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Long part of college football folklore, Slippery Rock eyes national championship

Credit: Slippery Rock

In 1969, Bob Payne, a sportswriter for the Spokesman-Review in Spokane, Washington, asserted that Slippery Rock, a small teachers’ college in western Pennsylvania described as “everyone’s favorite football team,” should play in the Rose Bowl instead of either Michigan or Southern Cal.

Presumably with a slight grin, the longtime sportswriter argued that Michigan was going to the Rose Bowl merely by grace of the bowl’s Big Ten-Pac 8 agreement.  So, too, was USC.

Slippery Rock, of course, was no stranger to the Rose Bowl — the stadium, not the bowl game — having been pummeled 62-6 by undefeated Cal State Los Angeles in the historic stadium before a crowd of 15,836 five years earlier.  Cal State Los Angeles was the nation’s third-ranked small college team at the time while The Rock entered the game with a losing record (3-4-1).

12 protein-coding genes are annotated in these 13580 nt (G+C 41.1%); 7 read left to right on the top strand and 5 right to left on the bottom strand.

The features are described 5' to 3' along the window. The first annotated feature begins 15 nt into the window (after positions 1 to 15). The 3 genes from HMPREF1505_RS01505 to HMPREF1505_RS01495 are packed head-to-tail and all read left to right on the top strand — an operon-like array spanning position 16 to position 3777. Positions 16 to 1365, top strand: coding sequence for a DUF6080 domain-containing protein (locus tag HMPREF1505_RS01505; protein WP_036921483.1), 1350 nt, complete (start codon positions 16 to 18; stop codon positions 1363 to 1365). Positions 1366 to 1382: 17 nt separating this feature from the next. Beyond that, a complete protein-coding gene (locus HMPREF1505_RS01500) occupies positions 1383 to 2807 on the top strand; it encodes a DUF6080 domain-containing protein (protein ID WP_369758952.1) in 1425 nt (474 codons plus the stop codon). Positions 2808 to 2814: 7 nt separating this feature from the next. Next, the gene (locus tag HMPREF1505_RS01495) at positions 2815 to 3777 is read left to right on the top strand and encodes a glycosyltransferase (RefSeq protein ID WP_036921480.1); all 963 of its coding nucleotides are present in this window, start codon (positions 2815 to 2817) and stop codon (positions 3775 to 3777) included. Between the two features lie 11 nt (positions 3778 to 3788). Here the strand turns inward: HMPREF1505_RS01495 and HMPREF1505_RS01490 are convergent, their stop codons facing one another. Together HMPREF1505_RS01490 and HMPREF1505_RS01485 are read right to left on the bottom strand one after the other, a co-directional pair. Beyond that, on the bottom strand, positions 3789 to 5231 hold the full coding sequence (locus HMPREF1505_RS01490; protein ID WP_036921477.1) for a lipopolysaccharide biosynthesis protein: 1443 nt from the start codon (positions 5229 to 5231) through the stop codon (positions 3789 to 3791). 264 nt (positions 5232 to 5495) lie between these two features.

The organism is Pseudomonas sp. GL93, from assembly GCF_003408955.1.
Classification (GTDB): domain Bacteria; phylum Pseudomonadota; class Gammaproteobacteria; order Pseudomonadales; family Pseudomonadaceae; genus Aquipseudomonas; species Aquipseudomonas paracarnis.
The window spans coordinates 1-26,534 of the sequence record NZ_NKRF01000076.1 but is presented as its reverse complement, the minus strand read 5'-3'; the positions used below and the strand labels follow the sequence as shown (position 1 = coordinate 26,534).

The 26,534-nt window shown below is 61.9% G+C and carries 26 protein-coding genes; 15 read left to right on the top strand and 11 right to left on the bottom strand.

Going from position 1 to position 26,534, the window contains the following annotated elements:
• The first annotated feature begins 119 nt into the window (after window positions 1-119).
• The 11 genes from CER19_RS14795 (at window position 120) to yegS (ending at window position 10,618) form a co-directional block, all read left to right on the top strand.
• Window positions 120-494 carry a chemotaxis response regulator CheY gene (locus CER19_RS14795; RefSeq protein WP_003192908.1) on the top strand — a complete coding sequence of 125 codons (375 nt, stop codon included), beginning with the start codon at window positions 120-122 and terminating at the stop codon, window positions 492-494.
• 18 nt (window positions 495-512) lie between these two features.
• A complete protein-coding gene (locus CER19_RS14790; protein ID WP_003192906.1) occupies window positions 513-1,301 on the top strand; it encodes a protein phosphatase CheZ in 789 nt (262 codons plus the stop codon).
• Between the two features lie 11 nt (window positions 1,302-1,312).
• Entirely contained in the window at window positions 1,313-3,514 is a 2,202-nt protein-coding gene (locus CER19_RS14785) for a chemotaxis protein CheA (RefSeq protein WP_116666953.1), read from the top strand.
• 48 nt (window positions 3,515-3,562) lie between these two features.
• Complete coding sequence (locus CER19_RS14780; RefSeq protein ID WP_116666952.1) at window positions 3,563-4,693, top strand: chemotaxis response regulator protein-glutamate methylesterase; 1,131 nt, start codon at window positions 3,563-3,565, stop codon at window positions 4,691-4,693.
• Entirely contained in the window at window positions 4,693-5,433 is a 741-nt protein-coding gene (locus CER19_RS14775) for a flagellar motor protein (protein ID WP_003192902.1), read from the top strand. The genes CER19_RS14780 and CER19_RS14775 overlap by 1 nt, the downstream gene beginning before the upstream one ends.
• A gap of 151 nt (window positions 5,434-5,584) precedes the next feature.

In making his case, Payne meticulously pointed out that Slippery Rock had defeated Indiana (Pa.), which beat Wilkes, which toppled Vermont, which beat Connecticut, which had defeated Rutgers.  Rutgers, in turn, beat Navy, which beat The Citadel, which had downed Arkansas State, which defeated Southwestern Louisiana, which beat New Mexico State. 

As you can see, it was a circuitous route, but an increasingly scenic one.

New Mexico State, Payne continued, had defeated UTEP, which beat New Mexico, which beat Kansas, which upended Syracuse, which beat Iowa State, which defeated BYU, which beat Arizona.  Arizona, in turn, defeated Utah, which beat Arizona State, which beat Minnesota, which defeated Iowa.

Now it was getting interesting.

The Gophers, after all, defeated Michigan State earlier that year and the Spartans had prevailed 23-12 against Rose Bowl-bound Michigan that autumn.